Half of Canadians support TikTok ban, with U.S. concerns ‘trickling’ north, poll suggests

29 March 2024
Half of Canadians support TikTok ban, with U.S. concerns ‘trickling’ north, poll suggests


A new poll suggests 51 per cent of Canadians support banning the social media app TikTok, after a U.S. bill aiming to do just that passed in the House of Representatives.

Canada has ordered its own national security review of TikTok, something the Liberal government revealed following passage of the U.S. bill earlier this month.

Just under a third of respondents, 28 per cent, said they would oppose a ban, according to the Leger poll of 1,605 Canadians conducted March 23 to 25. The poll does not have a margin of error because online polls aren’t considered truly random samples.

Younger Canadians, who are also more likely to use TikTok, are less supportive of a ban than their older counterparts. Nearly half of those between 18 and 34 reported being on TikTok, compared to 12 per cent of poll respondents over 55.

“In terms of those who support the ban and those who have specific concerns regarding TikTok, it’s mostly among older Canadians who don’t use TikTok,” said Christian Bourque, executive vice-president of Leger.

Among younger Canadians, 42 per cent are in favour of a ban, compared to 59 per cent of those 55 and older.

The U.S. House of Representatives passed a bill that many say could lead to the end of TikTok in the country. About That producer Lauren Bird breaks down the bill, its constitutionality and what it could mean for app users if it becomes law.

Bourque said messaging from the United States by politicians who are pushing the legislation to ban the app could be influencing opinions north of the border.

He said “the ownership of TikTok being outside the United States, and specifically in China, is what fuels a lot of the concerns south of the border.”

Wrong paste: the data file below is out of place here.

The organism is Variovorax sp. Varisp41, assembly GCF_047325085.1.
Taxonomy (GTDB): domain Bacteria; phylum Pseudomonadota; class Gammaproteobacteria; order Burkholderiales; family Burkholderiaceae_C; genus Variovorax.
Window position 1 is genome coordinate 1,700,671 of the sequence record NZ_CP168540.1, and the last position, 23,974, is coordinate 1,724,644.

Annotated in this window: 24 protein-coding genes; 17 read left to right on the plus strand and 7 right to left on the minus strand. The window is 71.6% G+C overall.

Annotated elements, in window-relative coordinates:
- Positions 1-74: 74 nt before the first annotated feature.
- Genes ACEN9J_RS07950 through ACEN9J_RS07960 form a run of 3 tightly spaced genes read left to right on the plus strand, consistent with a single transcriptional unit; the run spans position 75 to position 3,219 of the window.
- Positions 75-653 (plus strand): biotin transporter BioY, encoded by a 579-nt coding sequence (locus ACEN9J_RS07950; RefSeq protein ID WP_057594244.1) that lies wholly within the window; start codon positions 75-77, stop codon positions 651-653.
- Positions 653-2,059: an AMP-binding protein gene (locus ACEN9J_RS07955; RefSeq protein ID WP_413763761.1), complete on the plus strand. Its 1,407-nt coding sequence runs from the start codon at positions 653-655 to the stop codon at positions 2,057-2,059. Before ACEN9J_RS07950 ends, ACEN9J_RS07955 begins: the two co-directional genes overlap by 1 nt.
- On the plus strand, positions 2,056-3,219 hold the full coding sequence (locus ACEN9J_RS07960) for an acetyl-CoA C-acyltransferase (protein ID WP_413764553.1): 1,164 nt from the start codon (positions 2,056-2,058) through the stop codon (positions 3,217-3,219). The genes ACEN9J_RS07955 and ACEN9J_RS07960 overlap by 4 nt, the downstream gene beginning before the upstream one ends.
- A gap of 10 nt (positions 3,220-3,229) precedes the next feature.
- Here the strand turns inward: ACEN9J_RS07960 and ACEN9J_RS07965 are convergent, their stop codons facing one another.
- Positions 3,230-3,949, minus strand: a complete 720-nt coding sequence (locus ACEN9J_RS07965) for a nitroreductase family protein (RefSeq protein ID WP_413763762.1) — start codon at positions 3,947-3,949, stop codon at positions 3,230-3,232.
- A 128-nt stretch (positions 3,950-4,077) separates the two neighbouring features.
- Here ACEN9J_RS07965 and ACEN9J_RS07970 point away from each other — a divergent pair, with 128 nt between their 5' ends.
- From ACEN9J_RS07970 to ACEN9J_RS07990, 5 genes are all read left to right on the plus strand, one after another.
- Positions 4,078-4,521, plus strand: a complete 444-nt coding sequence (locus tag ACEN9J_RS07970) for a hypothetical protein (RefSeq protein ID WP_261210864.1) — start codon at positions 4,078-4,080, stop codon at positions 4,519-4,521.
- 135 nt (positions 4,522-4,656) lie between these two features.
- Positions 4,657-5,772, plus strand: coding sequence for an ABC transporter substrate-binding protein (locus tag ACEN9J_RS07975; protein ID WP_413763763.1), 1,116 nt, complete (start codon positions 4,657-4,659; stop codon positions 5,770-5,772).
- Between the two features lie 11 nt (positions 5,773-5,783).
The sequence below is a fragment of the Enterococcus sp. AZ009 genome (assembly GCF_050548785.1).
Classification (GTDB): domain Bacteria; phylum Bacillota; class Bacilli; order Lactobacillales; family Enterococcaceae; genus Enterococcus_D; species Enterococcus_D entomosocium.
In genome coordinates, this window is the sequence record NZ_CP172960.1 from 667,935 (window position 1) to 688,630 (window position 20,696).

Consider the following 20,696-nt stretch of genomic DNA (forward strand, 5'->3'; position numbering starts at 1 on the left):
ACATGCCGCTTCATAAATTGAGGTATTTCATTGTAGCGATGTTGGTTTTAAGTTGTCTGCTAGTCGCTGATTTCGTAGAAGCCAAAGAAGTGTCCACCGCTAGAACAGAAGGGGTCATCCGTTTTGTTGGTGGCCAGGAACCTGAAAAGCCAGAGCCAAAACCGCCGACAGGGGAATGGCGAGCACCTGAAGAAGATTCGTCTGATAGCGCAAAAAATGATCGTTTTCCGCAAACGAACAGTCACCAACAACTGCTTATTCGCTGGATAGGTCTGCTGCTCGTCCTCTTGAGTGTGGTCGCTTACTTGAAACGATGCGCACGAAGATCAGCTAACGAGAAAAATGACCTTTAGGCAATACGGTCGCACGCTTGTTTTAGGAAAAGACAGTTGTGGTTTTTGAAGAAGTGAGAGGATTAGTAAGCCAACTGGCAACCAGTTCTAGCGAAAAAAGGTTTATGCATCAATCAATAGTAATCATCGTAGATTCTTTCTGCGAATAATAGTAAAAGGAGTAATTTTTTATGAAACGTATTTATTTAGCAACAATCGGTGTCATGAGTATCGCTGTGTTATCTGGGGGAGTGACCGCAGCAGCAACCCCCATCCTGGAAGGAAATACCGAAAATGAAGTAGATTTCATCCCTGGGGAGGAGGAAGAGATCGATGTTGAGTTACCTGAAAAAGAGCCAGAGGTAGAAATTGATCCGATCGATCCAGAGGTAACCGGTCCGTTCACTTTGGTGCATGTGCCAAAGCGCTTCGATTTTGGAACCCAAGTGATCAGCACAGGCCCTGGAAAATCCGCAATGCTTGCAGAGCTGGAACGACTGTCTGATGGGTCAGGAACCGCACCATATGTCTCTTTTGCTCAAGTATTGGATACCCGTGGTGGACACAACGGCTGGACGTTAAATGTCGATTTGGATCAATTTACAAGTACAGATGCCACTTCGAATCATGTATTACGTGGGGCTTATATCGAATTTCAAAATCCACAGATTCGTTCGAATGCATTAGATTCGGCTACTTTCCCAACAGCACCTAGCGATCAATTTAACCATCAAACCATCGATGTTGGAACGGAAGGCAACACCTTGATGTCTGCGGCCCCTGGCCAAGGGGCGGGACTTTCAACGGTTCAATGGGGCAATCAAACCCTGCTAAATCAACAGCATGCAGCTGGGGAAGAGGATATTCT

“It seems anyways that it’s trickling into Canada.”

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TikTok is a wholly owned subsidiary of Chinese technology company ByteDance Ltd. The concern behind the U.S. bill is that the Chinese government could demand access to the data of TikTok’s American consumers because of national security laws that compel organizations in China to assist with intelligence gathering.

The bill, which still has to pass the U.S. Senate, would ban TikTok unless ByteDance sells its stake in the business.

The Canadian national security review is not related to the U.S. bill and was launched without public disclosure in September. The government has indicated TikTok would be subject to “enhanced scrutiny” through a new policy on foreign investments in the interactive digital media sector.

Some people decreasing usage

In the Leger poll, 56 per cent of Canadian respondents said they have heard about national security concerns involving TikTok from different countries.

Nearly three-quarters of those who were aware of those reports said they are concerned, but most, 56 per cent, haven’t changed how they use TikTok.

While 21 per cent have decreased the amount of time they spend on the app, only seven per cent have dropped TikTok entirely. Bourque pointed out that amounts to fewer than one per cent of Canadians.

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In total, 26 per cent of respondents said they are on TikTok, while 33 per cent of those with children said they allow their kids to use the app.

In Canada, the app appears to be significantly less popular than social media platforms like Facebook and Instagram, which are used by 83 and 58 per cent of those polled, respectively.

But when it comes to protection of their personal data, social media users are also more skeptical of those more popular apps. More than three-quarters of Facebook users and 70 per cent of those on Instagram said they are concerned about data protection. That’s compared to 66 per cent of those on TikTok.

“It seems that Canadians by and large have concerns about social media altogether,” Bourque said. “It seems to be something that’s beyond maybe what they’ve seen or heard specific to TikTok.”

Source: cbc

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